HOUSTON — BP is taking a multimillion-dollar broom to sweep away a slew of federal charges linked to energy price fixing, a deadly refinery blast and pipeline leaks and focus on its energy business.
The more than $373 million in settlements announced Thursday are part of BP's attempt to rid itself of problems from the stewardship of former Chief Executive John Browne and move ahead with the restructuring of Europe's second-largest oil firm.
On top of the fines and restitution, four former BP employees were indicted by a federal grand jury in Chicago on 20 counts of mail and wire fraud connected to a scheme to manipulate energy markets.
The bulk of the fines -- $303.5 million -- is punishment for BP's conspiring to fix propane prices in 2003 and 2004.
London-based BP also agreed to pay a $50-million fine and plead guilty to a felony for its role in a 2005 explosion at its Texas City refinery that killed 15 employees and injured more than 170.
Additionally, it will pay $20 million in criminal fines and restitution to Alaska and the National Fish and Wildlife Foundation for pipeline leaks and spills at Alaska's Prudhoe Bay, the nation's largest oil field.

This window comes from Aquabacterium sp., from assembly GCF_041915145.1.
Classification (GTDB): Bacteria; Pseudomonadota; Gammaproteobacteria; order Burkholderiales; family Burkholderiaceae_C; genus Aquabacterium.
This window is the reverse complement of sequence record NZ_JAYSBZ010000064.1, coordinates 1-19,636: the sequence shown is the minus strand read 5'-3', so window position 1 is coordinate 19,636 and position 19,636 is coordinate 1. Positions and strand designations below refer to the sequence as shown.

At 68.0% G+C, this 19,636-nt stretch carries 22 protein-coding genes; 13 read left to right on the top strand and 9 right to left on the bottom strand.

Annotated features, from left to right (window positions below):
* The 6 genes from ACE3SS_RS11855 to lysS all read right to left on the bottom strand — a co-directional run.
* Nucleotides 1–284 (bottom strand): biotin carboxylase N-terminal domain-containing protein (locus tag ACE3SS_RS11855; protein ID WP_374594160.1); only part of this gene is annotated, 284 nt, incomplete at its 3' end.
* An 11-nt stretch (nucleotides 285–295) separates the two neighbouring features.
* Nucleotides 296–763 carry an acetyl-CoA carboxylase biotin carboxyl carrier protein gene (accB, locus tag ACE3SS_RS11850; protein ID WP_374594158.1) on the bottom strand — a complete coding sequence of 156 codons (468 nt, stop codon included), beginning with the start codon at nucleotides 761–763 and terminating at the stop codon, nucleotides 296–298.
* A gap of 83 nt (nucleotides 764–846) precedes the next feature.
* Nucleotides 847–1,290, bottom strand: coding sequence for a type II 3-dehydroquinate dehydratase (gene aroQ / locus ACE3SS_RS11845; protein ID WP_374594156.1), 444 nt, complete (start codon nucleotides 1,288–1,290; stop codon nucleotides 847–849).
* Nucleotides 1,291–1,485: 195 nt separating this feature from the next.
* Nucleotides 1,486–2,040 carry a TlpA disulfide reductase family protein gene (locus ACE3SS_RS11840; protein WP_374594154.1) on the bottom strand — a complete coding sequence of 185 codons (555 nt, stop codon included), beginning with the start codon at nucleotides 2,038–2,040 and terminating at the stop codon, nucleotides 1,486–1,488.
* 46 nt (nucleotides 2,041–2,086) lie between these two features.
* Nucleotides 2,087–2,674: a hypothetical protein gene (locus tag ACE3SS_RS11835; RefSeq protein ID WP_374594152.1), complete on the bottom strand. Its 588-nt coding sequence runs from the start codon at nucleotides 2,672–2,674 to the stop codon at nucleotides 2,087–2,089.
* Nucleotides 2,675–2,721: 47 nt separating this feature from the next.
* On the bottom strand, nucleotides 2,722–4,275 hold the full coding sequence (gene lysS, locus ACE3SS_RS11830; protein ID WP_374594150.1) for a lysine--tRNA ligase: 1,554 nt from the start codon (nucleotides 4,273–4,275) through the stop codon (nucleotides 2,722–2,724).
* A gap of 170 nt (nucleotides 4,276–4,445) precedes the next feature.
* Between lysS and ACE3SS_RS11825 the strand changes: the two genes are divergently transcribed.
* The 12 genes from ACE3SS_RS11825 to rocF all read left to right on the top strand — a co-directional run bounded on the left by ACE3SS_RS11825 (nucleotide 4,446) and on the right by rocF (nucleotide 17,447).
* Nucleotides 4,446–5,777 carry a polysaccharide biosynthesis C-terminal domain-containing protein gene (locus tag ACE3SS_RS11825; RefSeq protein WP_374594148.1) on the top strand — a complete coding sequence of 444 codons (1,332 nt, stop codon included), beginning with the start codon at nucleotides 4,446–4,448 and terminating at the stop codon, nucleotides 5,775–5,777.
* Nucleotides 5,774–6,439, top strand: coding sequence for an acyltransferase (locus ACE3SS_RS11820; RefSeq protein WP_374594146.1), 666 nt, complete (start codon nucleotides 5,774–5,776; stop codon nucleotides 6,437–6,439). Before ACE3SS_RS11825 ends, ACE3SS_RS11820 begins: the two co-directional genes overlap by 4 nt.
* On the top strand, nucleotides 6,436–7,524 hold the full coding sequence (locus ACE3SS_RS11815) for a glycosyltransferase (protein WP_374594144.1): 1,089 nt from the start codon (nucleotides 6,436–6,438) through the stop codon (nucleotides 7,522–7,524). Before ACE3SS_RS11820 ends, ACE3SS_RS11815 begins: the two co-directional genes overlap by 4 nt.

The settlements were made public at Justice Department news conferences in Washington and Houston.
The chairman of the House Energy and Commerce Committee, Rep. John D. Dingell, criticized the amount BP will pay to settle the Texas City charge. "I note with curiosity that when an average citizen commits a felony it usually leads to a prison sentence. Yet, apparently, when a big oil company commits a felony that causes 15 deaths, it pays a criminal penalty equal to less than a day's corporate profits," the Michigan Democrat said.
BP reported an adjusted net profit of $22 billion in 2006, or about $60 million per day.